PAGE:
Empowering Our Children to Work Through Their Anxiety

The beginning of a new school year can be a particularly difficult time for students who deal with anxiety, as changes in routine and expectations can be triggering and challenge a child’s feeling of comfort and control.  Whether the anxiety is academic or social, it can begin to hinder a child’s ability to achieve their best if it goes unaddressed.  Unfortunately helping a child with anxiety is not always as simple as making the child feel comfortable.  Whether it is as an educator or parent, it is important that we understand how to empower rather than enable.

One of the most important things we can do to help children struggling with anxiety is to learn more about what anxiety really is, and how we can help them to accept discomfort rather than avoid it.  A wonderful resource on this topic is the work of Lynn Lyons.  Lyons is a licensed clinical social worker and psychotherapist with over 28 years of experience who specializes in treating anxiety disorders in both children and adults.  In a presentation given in April 2019 in McLean attended by Ms. McDermott, Lyons diagrammed the worry cycle and explained how shifting our approach to anxious thoughts can have a huge impact on empowering children or ourselves to overcome our worry rather than succumbing to it.  A few of the highlights from her talk include:

  • Change from Content-based to Process-based Interventions.  When we focus on content, we only address how to fix SPECIFIC problems.  By giving children a process to use to deal with worry, they learn to recognize and cope with new feelings and concerns as they arise.  The power is taken away from the worry itself, and the child gains confidence over time to process and face their concerns.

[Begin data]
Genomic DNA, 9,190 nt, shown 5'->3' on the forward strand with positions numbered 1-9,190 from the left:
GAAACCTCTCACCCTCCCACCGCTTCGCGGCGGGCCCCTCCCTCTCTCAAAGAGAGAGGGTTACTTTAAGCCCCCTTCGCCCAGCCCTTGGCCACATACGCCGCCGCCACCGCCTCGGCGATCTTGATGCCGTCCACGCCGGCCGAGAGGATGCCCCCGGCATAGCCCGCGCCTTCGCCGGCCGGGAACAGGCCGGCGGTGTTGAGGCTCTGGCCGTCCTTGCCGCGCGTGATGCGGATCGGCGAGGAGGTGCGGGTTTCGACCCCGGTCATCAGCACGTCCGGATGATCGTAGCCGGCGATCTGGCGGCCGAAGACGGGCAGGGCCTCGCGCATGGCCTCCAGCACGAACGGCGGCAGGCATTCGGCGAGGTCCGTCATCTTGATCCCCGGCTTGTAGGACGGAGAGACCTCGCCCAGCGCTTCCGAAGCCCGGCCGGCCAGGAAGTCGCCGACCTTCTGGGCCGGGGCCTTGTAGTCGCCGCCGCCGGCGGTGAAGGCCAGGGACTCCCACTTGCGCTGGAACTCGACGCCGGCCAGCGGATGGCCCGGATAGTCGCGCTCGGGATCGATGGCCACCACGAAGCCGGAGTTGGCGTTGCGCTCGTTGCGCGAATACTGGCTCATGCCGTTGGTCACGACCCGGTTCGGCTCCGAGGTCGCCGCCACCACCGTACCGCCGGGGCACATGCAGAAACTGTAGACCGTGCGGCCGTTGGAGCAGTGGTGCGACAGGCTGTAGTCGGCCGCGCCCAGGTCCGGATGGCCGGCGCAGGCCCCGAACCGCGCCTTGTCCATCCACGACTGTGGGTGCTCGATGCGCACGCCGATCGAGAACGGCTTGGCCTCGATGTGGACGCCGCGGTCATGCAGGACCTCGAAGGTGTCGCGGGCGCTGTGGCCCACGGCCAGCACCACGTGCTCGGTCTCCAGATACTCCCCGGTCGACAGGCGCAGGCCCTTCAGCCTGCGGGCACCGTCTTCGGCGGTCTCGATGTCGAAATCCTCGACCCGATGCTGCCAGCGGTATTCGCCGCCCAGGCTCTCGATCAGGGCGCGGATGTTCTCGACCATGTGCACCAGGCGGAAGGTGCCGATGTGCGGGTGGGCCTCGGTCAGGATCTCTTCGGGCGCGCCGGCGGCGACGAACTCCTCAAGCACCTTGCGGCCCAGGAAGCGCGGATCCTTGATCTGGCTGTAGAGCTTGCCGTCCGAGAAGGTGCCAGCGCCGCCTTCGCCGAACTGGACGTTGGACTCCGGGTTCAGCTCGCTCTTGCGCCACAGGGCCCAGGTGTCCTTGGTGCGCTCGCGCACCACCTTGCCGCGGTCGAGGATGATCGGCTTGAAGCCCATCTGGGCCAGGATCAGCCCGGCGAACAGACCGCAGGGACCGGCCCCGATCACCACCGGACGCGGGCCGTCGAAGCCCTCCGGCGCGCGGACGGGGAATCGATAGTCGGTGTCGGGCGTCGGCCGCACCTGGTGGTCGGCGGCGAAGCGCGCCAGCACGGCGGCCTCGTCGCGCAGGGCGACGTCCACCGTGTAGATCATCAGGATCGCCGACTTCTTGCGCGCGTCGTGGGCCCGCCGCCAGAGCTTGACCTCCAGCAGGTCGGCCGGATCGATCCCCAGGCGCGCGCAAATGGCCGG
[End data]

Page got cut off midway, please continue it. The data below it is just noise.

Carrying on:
• Do Not Avoid.  The goal is not to eliminate or avoid symptoms, but to perceive and manage them in a new way.  Avoidance has been found to strengthen anxiety over time.
  • When Anxiety Strikes, Take Action! Learn that discomfort does not have to be negative, and you can allow the concerns without letting them overcome your actions.
  • The child will have the most success when parents and teachers are on the same page.
  • Beware of accommodations without a plan to move forward.  While those with anxiety crave a ridged framework, our goal should be to help them move towards flexibility.

Lyons concludes that an adult’s shift from overprotecting and accommodating to promoting the child’s own competency can lead to a decrease in anxiety and an increase in the ability to operate more independently over time.  It is natural and respectable to want to remove discomfort from those we love and teach, but we can do a greater service as we empower and compassionately teach each child that they have the strength to face hard things.  United together, parents and educators can create a consistent and supportive community and show all children that despite their anxieties, they can and will be successful.

More about Lynn Lyons and her approach to managing anxiety can be found on her website.



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